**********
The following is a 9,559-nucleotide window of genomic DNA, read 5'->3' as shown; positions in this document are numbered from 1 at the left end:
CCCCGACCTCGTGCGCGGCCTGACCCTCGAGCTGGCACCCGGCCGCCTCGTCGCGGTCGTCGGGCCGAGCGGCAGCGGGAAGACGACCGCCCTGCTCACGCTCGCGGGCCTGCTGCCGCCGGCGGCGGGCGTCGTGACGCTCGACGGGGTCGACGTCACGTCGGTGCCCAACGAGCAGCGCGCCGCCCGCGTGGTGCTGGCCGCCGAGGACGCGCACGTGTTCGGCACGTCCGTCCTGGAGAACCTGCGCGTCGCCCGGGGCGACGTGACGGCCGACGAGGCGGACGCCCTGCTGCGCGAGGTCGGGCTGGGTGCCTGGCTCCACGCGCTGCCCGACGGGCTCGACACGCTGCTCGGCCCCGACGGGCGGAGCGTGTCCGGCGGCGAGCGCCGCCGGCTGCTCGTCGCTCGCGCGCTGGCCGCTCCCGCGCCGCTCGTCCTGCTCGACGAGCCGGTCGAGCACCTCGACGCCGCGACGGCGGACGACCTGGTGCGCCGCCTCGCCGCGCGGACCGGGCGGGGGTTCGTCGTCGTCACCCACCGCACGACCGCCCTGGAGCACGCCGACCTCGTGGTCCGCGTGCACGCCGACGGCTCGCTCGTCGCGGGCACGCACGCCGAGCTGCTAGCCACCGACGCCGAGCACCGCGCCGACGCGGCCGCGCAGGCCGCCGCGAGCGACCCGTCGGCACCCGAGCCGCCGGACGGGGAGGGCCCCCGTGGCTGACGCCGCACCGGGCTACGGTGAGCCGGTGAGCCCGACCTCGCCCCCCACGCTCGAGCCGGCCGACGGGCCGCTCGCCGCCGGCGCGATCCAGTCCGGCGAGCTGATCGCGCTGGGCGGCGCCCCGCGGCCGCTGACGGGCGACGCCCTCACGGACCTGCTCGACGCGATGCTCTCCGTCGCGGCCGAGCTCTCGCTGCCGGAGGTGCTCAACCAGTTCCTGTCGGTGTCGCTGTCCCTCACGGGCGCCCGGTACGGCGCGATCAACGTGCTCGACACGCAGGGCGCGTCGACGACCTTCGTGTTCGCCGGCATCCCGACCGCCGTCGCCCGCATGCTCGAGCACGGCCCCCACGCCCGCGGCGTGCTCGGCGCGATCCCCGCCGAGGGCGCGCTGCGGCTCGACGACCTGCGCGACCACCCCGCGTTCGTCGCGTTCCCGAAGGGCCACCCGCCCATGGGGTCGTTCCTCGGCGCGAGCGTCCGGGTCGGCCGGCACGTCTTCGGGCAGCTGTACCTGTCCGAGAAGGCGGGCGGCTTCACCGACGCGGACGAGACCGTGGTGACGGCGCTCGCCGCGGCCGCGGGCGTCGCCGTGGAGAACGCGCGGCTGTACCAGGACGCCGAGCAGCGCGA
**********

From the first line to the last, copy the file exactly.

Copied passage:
The following is a 9,559-nucleotide window of genomic DNA, read 5'->3' as shown; positions in this document are numbered from 1 at the left end:
CCCCGACCTCGTGCGCGGCCTGACCCTCGAGCTGGCACCCGGCCGCCTCGTCGCGGTCGTCGGGCCGAGCGGCAGCGGGAAGACGACCGCCCTGCTCACGCTCGCGGGCCTGCTGCCGCCGGCGGCGGGCGTCGTGACGCTCGACGGGGTCGACGTCACGTCGGTGCCCAACGAGCAGCGCGCCGCCCGCGTGGTGCTGGCCGCCGAGGACGCGCACGTGTTCGGCACGTCCGTCCTGGAGAACCTGCGCGTCGCCCGGGGCGACGTGACGGCCGACGAGGCGGACGCCCTGCTGCGCGAGGTCGGGCTGGGTGCCTGGCTCCACGCGCTGCCCGACGGGCTCGACACGCTGCTCGGCCCCGACGGGCGGAGCGTGTCCGGCGGCGAGCGCCGCCGGCTGCTCGTCGCTCGCGCGCTGGCCGCTCCCGCGCCGCTCGTCCTGCTCGACGAGCCGGTCGAGCACCTCGACGCCGCGACGGCGGACGACCTGGTGCGCCGCCTCGCCGCGCGGACCGGGCGGGGGTTCGTCGTCGTCACCCACCGCACGACCGCCCTGGAGCACGCCGACCTCGTGGTCCGCGTGCACGCCGACGGCTCGCTCGTCGCGGGCACGCACGCCGAGCTGCTAGCCACCGACGCCGAGCACCGCGCCGACGCGGCCGCGCAGGCCGCCGCGAGCGACCCGTCGGCACCCGAGCCGCCGGACGGGGAGGGCCCCCGTGGCTGACGCCGCACCGGGCTACGGTGAGCCGGTGAGCCCGACCTCGCCCCCCACGCTCGAGCCGGCCGACGGGCCGCTCGCCGCCGGCGCGATCCAGTCCGGCGAGCTGATCGCGCTGGGCGGCGCCCCGCGGCCGCTGACGGGCGACGCCCTCACGGACCTGCTCGACGCGATGCTCTCCGTCGCGGCCGAGCTCTCGCTGCCGGAGGTGCTCAACCAGTTCCTGTCGGTGTCGCTGTCCCTCACGGGCGCCCGGTACGGCGCGATCAACGTGCTCGACACGCAGGGCGCGTCGACGACCTTCGTGTTCGCCGGCATCCCGACCGCCGTCGCCCGCATGCTCGAGCACGGCCCCCACGCCCGCGGCGTGCTCGGCGCGATCCCCGCCGAGGGCGCGCTGCGGCTCGACGACCTGCGCGACCACCCCGCGTTCGTCGCGTTCCCGAAGGGCCACCCGCCCATGGGGTCGTTCCTCGGCGCGAGCGTCCGGGTCGGCCGGCACGTCTTCGGGCAGCTGTACCTGTCCGAGAAGGCGGGCGGCTTCACCGACGCGGACGAGACCGTGGTGACGGCGCTCGCCGCGGCCGCGGGCGTCGCCGTGGAGAACGCGCGGCTGTACCAGGACGCCGAGCAGCGCGA